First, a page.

Now it gets tough for Rebels

Listen closely. You can hear it. It has happened each time UNLV’s basketball team lost a game the last few years.

The music begins.

The tune is unmistakable.

Let’s get physical, is right.

The good news: There is not a Mountain West Conference team with the size and strength and grit and toughness and ability to push the Rebels around the playground like Kansas State and Southern California did.

The potentially bad news: There are conference teams strong enough to test UNLV’s ability to not fall apart when the school bully expands his chest.

"BYU, perhaps, and San Diego State," UNLV coach Lon Kruger said. "But neither have the type of players Kansas State and USC did. When you look across the country, there aren’t many teams that do. We’ve played 14 games and only two opponents had them. We got beat by both.

"We have to find a way to stay in those types of games, and we didn’t. That’s disappointing."

The Rebels open Mountain West play tonight at Brigham Young, which made its way into both top-25 polls this week and has a junior guard (Jimmer Fredette) who is piling up conference Player of the Week awards like snow outside the Marriott Center. Teams that make things easy on Fredette don’t have a chance (see Arizona). Teams that pressure him at least have half of one.

UNLV also entered conference play 12-2 last year, quickly gave the appearance of more pretender than contender and finished fifth with a 9-7 league record. The Rebels are deeper now, more balanced, seemingly more on the same page across the roster.

But it’s debatable whether they are more physical, which could mean the difference between fighting for first place and settling for third or fourth.

"We are about to play probably the best team we have faced all year," BYU coach Dave Rose said. "I do believe their depth and pressure will be unique to what we have seen. We’ll see how we handle it. We’re playing a great team."

Physical doesn’t always translate to size. When the Rebels lost those games to Kansas State and USC, they didn’t screen well enough, which led to fewer good shots, which led to more misses, which didn’t allow them an opportunity to compete.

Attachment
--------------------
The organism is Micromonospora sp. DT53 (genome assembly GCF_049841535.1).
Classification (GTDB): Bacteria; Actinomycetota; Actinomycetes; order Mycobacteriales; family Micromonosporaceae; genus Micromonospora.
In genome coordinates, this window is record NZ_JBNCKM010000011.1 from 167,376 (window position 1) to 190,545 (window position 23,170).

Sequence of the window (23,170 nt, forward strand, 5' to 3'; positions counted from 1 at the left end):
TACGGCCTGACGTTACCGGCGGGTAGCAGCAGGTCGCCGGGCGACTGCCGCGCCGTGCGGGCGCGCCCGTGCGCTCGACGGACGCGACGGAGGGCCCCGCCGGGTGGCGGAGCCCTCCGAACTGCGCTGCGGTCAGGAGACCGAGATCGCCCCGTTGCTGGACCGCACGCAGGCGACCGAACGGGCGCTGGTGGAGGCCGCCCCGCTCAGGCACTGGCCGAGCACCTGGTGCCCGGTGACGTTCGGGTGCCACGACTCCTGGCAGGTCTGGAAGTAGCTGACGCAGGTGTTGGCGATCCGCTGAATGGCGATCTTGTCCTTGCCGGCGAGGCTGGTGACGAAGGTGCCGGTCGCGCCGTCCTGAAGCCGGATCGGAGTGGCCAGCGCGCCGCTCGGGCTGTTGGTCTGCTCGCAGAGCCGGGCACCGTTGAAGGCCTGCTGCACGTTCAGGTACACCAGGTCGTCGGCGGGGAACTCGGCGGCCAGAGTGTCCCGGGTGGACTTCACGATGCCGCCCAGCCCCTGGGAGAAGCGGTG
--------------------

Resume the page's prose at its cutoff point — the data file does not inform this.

Kruger is a terrific coach, proven far more times than not over the course of any season. But he can’t turn pillows into boulders. He can’t sit at a computer and go all Weird Science and conjure the ideal big man, although if he wants to type long enough to produce a 1985 Kelly LeBrock, who are we to argue?

It’s also true that post players with great size and skill are like paid vacations. Everyone wants more of them, but there is a pecking order. It often begins with which fancy suit to wear to the NBA Draft.

Most college teams are left with one of two options: a flawed big man with the hope of coaching him up or an undersized body with the hope he has enough athleticism to counter all that mass under the basket.

"I think you can be made to be a more physical player," UNLV forward Matt Shaw said. "I know I have improved there but still know there is a lot of room to be much better. It really comes down to will, to mentally preparing in practice to fight for 40 minutes in games. It’s something we need to work on.

"You can be the biggest, strongest guy out there and not be physical at all. You can also be the smallest guy out there and the toughest to defend."

UNLV will know early where it stands in conference, because whoever designs the league schedule has a twisted sense of humor. The Rebels follow a game at BYU with one at No. 15 New Mexico on Saturday before returning next week to host arguably the league’s most athletic team, San Diego State, and a Utah team that despite its 7-7 record has wins against Utah State, Illinois, Michigan and at Louisiana State.

Big. Small. Tough. Soft. Teams that win conference titles in college basketball usually follow the same formula: Don’t lose on your own floor and win road games against the league’s lower-tiered teams.

In this respect, opening at BYU and New Mexico should be seen as nothing but a great opportunity for UNLV, because even if the Rebels lose both games, try to name Mountain West teams that have a chance to win at Provo, Utah, or Albuquerque this season.

Hint: Maybe none.

"How a schedule falls is beyond our control," Kruger said. "Getting better is something we can control."

So is getting tougher.

You can’t do so on a computer. Kelly LeBrock of 1985 isn’t available to set any screens or grab any rebounds tonight.

Not that we would argue with it.

Las Vegas Review-Journal sports columnist Ed Graney can be reached at egraney@reviewjournal.com or 702-383-4618. He also can be heard weeknights from 11 p.m. to 1 a.m. on "The Sports Scribes" on KDWN-AM (720) and www.kdwn.com.

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